Another major online retailer in the U.K. is, who have been facing new seasonal demands and adapting their workflow to nurture the consumer journey online as they prepare for another new normal to land in Q4 2020. 

“My advice to companies during this time is to make sure that you consider your supply chain in any plans that you make," says Karen Hewitt, co-founder, "It will take working as partners to have the biggest long-term gains in terms of sustainability for all businesses. Q4 is going to be more important than ever in 2020, so plan with positivity.” 

So, with so much to consider from ecommerce to brick-and-mortar, the new normal (today) means curating existing demand, planning for the future, communicating with buyers regularly and building the future for your brand to stay front of mind for consumers. What normal looks like tomorrow is, quite simply, anyone’s guess; however, the efforts of the global retail community are ensuring a constantly changing solution to the consumer needs that will emerge once lockdowns lift and life returns to the ‘next normal’. 

This article is from License Global, the leading news source for the brand licensing industry

Socially Distanced Dining: Restaurant Design for the 'New Reality'

restaurant social distancing

About this time last year, NAME architecture began to think about the future of social interactions in hospitality environments. How could design overcome the disconnect that technology has created and help strengthen the opportunities for real life social connection between patrons and customers? 'Our work coincided with the annual Sleep and Eat event and our response looked at encouraging social interactions whilst still allowing for some choice and flexibility about where or how you might sit in relation to others.'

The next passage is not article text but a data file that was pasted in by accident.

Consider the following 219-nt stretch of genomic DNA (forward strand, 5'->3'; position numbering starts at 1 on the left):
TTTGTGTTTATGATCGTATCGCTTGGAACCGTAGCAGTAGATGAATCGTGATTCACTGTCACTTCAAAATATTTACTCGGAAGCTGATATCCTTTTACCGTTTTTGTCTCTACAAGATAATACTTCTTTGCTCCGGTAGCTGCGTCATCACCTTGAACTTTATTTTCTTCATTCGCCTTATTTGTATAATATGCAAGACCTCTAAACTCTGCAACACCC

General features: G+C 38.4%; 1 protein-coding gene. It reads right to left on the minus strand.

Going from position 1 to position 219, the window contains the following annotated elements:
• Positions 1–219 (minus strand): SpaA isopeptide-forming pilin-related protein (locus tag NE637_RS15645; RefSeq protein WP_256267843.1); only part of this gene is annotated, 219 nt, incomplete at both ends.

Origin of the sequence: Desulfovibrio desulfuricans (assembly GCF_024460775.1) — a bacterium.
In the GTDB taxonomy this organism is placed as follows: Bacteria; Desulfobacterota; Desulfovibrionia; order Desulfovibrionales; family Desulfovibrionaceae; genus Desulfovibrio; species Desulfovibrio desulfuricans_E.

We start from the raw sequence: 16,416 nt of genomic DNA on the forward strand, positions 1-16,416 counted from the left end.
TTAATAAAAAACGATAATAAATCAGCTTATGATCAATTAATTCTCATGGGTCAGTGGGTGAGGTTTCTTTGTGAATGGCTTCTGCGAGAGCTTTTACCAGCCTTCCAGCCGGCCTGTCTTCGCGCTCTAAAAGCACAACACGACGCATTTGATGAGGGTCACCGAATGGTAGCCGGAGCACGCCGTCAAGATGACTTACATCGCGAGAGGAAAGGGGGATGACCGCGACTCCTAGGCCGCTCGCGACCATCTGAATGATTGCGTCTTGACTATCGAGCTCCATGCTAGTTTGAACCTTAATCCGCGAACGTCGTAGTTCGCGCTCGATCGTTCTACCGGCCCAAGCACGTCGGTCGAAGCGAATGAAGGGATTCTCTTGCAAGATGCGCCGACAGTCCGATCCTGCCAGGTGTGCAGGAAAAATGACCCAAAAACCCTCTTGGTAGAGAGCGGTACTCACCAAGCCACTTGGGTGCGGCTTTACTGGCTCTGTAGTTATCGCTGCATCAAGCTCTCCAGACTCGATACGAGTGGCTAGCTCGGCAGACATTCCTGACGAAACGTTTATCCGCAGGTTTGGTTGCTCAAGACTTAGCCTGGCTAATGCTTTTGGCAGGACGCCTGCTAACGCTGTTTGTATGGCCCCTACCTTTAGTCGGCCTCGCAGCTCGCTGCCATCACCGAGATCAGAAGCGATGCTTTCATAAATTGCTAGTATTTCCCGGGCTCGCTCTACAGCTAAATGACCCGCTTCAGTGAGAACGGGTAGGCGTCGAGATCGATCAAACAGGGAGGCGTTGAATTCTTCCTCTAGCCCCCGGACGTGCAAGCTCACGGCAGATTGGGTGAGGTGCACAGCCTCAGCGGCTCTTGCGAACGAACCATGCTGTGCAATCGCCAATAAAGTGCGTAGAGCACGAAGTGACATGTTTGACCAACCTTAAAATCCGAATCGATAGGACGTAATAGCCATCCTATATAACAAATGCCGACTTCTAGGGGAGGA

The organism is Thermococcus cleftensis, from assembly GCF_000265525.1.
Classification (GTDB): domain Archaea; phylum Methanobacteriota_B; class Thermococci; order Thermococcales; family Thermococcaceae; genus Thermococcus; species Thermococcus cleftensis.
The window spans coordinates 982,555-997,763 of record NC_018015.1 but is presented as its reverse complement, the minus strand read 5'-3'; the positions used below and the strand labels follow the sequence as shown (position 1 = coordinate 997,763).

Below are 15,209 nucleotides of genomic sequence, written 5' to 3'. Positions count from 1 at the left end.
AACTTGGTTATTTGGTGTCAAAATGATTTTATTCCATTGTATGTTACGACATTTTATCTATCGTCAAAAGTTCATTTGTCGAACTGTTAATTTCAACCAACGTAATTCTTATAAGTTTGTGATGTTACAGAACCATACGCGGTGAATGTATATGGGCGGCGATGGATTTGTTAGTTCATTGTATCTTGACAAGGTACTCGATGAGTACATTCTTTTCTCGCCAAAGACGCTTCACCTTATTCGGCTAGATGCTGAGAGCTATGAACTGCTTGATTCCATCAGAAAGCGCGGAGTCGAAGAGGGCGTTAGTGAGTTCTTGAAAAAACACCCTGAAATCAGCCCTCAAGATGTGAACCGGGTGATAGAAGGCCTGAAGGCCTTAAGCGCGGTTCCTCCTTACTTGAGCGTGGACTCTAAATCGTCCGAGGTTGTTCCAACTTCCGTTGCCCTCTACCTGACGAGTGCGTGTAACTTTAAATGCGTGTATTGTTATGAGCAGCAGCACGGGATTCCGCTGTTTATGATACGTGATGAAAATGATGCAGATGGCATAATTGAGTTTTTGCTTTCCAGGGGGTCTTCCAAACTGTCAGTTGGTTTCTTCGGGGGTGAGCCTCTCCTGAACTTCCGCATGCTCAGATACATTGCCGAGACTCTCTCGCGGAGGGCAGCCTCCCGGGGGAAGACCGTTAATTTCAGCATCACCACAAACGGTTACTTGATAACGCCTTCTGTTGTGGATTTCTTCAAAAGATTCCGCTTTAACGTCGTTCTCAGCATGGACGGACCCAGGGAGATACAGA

Find out more about the 'Where do you sit' interior concept in the document below.

This article is from Sleep and Eat  | Sleep & Eat 2020 will celebrate 15 years of bringing the entire hospitality supply chain together. 

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Covid-19 Economy Impact

Trends of the regional commercial property amidst pandemic


Sentiment towards global real estate has fallen emphatically among both investors and occupiers following the spread of COVID-19, according to the Q1 2020 RICS Global Commercial Property Monitor.

Globally, confidence among occupiers has deteriorated in the last three months in 33 of the 34 countries surveyed, with the same proportion also now showing negative readings. RICS’ Occupier Sentiment Index (OSI), a gauge of sentiment amongst occupiers, has slipped to -61 this quarter in the UAE from -41 in Q4 2019, which is the weakest reading since 2010, indicating to a further deterioration in occupier demand.

However, the Kingdom of Saudi Arabia, even after seeing a sharp decline in sentiment due to the global pandemic and low oil prices weighing on the outlook, still saw a softer reduction in occupier confidence compared to other countries globally, with the OSI falling from -10 in Q4 to -19 this quarter.